Finding secrets by decompiling Python bytecode in public repositories

tl;dr: Cache rules everything around me. pyc files can contain secrets and should not be checked in to source control. Use the standard Python .gitignore.

This post has a Russian translation.

When you import a Python file for the first time, the Python interpreter will compile it and cache the resulting bytecode in a .pyc file so that subsequent imports don’t have to deal with the overhead of parsing or compiling the code again.

It’s also common practice for Python projects to store configuration, keys, and passwords (collectively referred to as “secrets”) in a gitignored Python file named something like,, or, which other parts of the project import. This provides a nice separation between secrets and source code that gets checked in, and for the most part, this kind of setup works well. And because it reuses the language’s import mechanism, these projects don’t have to fuss around with file I/O or formats like JSON.

But for the same reason that this pattern is fast and convenient, it is also potentially insecure. Because it reuses the language’s import mechanism, which has a habit of creating and caching .pyc files, those secrets also live in the compiled bytecode! Some initial research using the GitHub API reveals that thousands of GitHub repositories contain secrets hidden inside their bytecode.

Existing tools for finding secrets in repositories (my favorite is trufflehog) skip over binary files like .pyc files, and instead only scan plain text files such as source code or configuration files.

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A crash-course on cached source

Earlier versions of Python stored these files next to the original source files, but beginning with Python 3.2, these files all live in a folder called __pycache__ at the root of the imported module.

Suppose we had a Python file containing this secret password:

SECRET_KEY = "Green eggs and ham"

The bytecode corresponding to that line of code looks like this:

0 LOAD_CONST               1 ('Green eggs and ham')
2 STORE_FAST               0 (SECRET_KEY)

Note that the variable name and string are reproduced in their entirety! Further, it turns out that Python bytecode often contains enough information to recover the original structure of the code. Tools like uncompyle6 can translate .pyc files back into their original forms.*most of the time

$ uncompyle6 secrets.cpython-38.pyc

# uncompyle6 version 3.6.7
# Python bytecode 3.8 (3413)
# Decompiled from: Python 3.8.2 (default, Apr  8 2020, 14:31:25) 
# [GCC 9.3.0]
# Embedded file name:
# Compiled at: 2020-05-12 17:16:29
# Size of source mod 2**32: 34 bytes
SECRET_KEY = 'Green eggs and ham'
# okay decompiling secrets.cpython-38.pyc

Caching out

To investigate just how widespread this problem was, I wrote a short script to search GitHub for .pyc files and decompile them to look for secrets. I ended up finding thousands of Twitter keys, Stripe tokens, AWS credentials, and social media passwords. I alerted any organizations whose keys I found this way.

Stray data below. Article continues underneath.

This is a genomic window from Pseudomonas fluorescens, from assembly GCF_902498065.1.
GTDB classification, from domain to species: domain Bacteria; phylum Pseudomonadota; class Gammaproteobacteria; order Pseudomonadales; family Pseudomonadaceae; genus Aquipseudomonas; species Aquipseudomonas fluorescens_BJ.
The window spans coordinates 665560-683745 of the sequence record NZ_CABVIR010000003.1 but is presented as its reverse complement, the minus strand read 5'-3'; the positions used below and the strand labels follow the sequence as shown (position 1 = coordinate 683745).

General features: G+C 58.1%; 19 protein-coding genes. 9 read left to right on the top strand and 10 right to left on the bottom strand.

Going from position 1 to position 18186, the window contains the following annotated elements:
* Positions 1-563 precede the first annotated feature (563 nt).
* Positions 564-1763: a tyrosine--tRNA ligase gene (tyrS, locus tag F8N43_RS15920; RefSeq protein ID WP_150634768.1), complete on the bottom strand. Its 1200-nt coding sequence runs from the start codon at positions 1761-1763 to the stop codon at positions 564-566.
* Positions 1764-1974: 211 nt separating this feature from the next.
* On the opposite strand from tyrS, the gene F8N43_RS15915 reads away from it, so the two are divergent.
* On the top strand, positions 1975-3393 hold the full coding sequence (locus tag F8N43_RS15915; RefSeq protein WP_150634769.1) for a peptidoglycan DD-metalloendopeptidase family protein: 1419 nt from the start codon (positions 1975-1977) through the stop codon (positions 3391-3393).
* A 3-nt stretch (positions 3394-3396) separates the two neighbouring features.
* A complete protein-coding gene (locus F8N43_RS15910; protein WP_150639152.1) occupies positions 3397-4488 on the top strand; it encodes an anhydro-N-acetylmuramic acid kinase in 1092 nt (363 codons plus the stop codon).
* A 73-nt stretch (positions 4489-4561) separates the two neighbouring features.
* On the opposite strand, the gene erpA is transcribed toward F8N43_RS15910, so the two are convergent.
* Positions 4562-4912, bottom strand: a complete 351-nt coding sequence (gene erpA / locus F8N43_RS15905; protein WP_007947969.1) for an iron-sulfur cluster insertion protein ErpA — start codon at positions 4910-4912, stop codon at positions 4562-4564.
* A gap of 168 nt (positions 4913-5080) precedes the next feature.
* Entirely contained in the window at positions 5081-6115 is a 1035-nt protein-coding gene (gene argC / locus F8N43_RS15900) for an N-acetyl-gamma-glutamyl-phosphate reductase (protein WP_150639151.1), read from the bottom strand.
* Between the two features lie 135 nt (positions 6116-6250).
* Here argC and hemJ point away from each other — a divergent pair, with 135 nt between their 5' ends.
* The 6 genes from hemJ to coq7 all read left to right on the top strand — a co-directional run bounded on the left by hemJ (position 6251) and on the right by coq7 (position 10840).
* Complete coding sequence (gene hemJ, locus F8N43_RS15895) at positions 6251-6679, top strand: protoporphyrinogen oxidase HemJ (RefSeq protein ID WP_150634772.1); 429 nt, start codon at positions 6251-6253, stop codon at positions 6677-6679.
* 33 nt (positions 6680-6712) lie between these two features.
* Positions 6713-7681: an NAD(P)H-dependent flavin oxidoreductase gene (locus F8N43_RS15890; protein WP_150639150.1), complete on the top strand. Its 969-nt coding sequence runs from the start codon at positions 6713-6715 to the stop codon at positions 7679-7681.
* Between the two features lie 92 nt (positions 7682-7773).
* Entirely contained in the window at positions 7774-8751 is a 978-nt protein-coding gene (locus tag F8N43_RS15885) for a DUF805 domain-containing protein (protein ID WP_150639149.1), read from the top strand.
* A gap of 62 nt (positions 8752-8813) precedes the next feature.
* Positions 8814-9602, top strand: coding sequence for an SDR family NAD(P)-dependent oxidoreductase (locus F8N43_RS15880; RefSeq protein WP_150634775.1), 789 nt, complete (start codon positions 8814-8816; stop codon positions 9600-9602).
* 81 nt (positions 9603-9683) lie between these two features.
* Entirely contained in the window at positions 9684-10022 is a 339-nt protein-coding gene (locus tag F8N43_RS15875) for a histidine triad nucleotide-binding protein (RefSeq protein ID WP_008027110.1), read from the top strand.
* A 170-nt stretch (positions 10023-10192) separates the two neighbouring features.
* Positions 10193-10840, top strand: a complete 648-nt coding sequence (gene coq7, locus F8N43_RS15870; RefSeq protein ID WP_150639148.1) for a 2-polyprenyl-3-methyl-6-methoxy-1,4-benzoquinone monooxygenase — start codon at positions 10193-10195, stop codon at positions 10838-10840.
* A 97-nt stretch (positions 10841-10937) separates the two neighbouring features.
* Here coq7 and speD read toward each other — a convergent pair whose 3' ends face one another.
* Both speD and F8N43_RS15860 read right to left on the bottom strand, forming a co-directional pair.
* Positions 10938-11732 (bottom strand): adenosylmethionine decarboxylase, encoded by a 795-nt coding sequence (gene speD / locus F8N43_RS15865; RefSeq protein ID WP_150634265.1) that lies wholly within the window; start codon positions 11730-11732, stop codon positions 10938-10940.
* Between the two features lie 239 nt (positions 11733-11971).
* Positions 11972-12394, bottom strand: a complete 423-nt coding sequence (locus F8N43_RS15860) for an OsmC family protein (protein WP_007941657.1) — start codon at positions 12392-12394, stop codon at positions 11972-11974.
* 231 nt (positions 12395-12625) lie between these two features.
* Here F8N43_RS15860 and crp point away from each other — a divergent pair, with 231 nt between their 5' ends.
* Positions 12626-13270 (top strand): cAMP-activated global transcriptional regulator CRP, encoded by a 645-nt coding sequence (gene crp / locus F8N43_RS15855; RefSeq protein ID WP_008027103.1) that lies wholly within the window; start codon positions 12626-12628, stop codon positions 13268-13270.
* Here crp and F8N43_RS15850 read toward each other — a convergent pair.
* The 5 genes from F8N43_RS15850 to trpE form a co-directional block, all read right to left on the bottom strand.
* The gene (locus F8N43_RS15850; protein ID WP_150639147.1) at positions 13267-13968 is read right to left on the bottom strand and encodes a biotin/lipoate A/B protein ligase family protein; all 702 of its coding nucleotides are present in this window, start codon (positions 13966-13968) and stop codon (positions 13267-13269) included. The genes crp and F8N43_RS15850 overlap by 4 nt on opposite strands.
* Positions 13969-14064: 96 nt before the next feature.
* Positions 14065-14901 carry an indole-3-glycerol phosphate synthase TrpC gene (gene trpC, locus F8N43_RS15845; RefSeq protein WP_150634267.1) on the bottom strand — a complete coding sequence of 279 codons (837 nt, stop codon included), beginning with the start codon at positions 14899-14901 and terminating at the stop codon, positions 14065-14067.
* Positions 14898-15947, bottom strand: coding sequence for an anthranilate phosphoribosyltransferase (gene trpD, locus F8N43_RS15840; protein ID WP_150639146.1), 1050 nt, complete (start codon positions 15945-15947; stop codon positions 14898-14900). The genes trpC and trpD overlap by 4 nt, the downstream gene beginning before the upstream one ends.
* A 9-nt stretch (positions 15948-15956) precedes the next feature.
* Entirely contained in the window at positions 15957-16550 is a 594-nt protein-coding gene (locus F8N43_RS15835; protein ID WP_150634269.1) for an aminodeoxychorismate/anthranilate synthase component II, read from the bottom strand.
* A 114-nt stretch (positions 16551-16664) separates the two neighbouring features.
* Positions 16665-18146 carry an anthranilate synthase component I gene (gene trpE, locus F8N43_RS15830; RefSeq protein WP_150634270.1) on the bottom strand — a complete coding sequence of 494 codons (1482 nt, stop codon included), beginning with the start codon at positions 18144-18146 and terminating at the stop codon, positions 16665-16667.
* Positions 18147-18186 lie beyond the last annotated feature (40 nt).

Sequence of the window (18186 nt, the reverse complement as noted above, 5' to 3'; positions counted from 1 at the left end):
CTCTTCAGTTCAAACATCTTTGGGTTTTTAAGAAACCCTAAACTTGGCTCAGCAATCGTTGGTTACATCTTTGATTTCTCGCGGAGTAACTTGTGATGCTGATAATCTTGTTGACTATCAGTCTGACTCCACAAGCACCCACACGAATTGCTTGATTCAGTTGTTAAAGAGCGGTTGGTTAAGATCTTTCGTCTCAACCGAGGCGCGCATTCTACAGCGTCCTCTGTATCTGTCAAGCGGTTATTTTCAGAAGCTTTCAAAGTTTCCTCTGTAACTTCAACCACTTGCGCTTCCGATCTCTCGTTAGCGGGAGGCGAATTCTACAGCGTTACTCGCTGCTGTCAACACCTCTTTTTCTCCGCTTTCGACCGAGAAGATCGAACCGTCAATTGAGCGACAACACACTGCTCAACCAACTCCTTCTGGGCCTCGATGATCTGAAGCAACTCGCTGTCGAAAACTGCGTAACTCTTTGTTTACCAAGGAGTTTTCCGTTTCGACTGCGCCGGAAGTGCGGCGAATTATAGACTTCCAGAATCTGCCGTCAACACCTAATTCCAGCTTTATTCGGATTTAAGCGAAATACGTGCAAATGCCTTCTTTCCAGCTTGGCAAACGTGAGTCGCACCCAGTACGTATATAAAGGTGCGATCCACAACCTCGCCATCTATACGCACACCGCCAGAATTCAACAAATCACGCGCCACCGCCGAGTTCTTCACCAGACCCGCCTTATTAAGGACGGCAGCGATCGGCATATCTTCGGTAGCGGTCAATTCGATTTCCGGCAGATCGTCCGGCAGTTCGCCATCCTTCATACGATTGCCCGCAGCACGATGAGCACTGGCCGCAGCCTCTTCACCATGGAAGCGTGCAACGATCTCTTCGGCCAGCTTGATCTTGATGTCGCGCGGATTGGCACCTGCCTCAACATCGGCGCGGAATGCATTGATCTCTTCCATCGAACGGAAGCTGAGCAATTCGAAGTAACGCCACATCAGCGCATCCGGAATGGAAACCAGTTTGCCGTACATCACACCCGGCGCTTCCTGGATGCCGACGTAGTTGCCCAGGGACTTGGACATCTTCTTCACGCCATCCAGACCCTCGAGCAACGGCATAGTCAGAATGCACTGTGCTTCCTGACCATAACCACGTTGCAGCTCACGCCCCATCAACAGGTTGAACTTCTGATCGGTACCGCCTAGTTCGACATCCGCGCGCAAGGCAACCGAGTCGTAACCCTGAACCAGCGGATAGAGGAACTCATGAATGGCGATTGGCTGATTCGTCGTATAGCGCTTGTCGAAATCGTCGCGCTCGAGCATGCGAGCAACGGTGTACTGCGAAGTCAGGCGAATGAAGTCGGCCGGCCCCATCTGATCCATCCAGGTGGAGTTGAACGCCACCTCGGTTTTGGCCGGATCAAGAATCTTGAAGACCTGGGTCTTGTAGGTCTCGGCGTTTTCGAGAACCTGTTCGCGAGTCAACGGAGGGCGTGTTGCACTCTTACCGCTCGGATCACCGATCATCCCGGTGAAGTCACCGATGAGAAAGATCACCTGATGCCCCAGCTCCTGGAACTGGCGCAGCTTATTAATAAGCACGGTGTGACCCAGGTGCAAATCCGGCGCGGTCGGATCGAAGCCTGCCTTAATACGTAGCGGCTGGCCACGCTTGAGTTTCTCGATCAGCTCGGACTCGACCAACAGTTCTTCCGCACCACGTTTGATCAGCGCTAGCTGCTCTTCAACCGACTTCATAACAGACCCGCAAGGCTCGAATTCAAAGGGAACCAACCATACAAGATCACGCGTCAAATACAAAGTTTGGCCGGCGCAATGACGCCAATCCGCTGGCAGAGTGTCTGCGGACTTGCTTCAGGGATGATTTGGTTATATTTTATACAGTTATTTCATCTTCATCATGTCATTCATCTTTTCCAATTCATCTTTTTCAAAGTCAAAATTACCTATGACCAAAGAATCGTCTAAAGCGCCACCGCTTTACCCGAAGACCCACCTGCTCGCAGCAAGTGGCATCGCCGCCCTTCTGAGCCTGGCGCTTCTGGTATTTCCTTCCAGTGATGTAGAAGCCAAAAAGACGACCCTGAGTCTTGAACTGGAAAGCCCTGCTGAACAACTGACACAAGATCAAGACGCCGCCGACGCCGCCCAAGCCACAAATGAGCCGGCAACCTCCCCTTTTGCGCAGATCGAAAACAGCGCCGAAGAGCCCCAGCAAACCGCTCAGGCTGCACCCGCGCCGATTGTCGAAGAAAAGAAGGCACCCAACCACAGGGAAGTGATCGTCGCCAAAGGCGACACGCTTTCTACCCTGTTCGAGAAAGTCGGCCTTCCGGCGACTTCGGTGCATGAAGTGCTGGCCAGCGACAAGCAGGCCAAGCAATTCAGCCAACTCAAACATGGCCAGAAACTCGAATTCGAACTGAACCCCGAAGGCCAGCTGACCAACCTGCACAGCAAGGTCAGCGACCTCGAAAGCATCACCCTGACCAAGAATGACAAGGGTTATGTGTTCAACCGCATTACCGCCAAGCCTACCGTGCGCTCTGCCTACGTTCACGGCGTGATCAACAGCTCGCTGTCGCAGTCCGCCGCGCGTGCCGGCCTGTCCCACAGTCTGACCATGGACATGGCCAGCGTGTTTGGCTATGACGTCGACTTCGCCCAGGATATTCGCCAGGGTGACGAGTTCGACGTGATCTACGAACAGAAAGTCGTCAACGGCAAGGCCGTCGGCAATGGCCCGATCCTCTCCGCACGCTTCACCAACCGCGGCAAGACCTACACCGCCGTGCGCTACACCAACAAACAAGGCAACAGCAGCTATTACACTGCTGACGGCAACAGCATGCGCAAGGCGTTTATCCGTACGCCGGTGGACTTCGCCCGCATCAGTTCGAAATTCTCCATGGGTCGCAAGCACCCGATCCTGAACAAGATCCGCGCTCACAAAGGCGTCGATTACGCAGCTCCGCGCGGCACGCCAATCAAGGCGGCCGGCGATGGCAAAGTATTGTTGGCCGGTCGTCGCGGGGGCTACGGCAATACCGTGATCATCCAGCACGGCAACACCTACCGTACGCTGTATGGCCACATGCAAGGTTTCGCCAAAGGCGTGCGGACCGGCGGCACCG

import base64
import io
import os
import tempfile
import uncompyle6
from github import Github

GITHUB_KEY = os.environ.get("GITHUB_KEY")

g = Github(GITHUB_KEY)
items = g.search_code("filename:secrets.pyc")
for item in items:
    print(f"DECOMPILING REPO{item.repository.full_name}")
    print(f"OWNER TYPE: {item.repository.owner.type}")
        contents = base64.b64decode(item.content)
        with tempfile.NamedTemporaryFile(suffix=".pyc") as f:

            out = io.StringIO()
            uncompyle6.decompile_file(, out)
    except Exception as e:
        print(f"COULD NOT DECOMPILE REPO{item.repository.full_name}")

Try this out yourself!

This post comes with a small capture-the-flag style lab for you to try out this style of attack yourself.

You can find it at


Cached bytecode is a low-level internal performance optimization, which is the kind of thing Python was supposed to free us from having to think about! The contents of .pyc files are inscrutable without special tools like a disassembler or decompiler. And when these files are buried inside __pycache__ (the double underscores signal “keep out; internal use only”), they’re easy to overlook. Many text editors and IDEs hide these folders and files from the source tree to avoid cluttering up the screen, making it easy to forget that they even exist.

That is to say, it is very easy for an experienced programmer to accidentally commit their secrets, and all but guaranteed that a beginner will make this mistake. Avoiding this requires either getting lucky with a good gitignore, or intermediate knowledge of git and Python internals.

Actionable items you can do:

  • Look through your repositories for loose .pyc files, and delete them
  • If you have .pyc files and they contain secrets, then revoke and rotate your secrets
  • Use a standard gitignore to prevent checking in .pyc files
  • Use JSON files or environment variables for configuration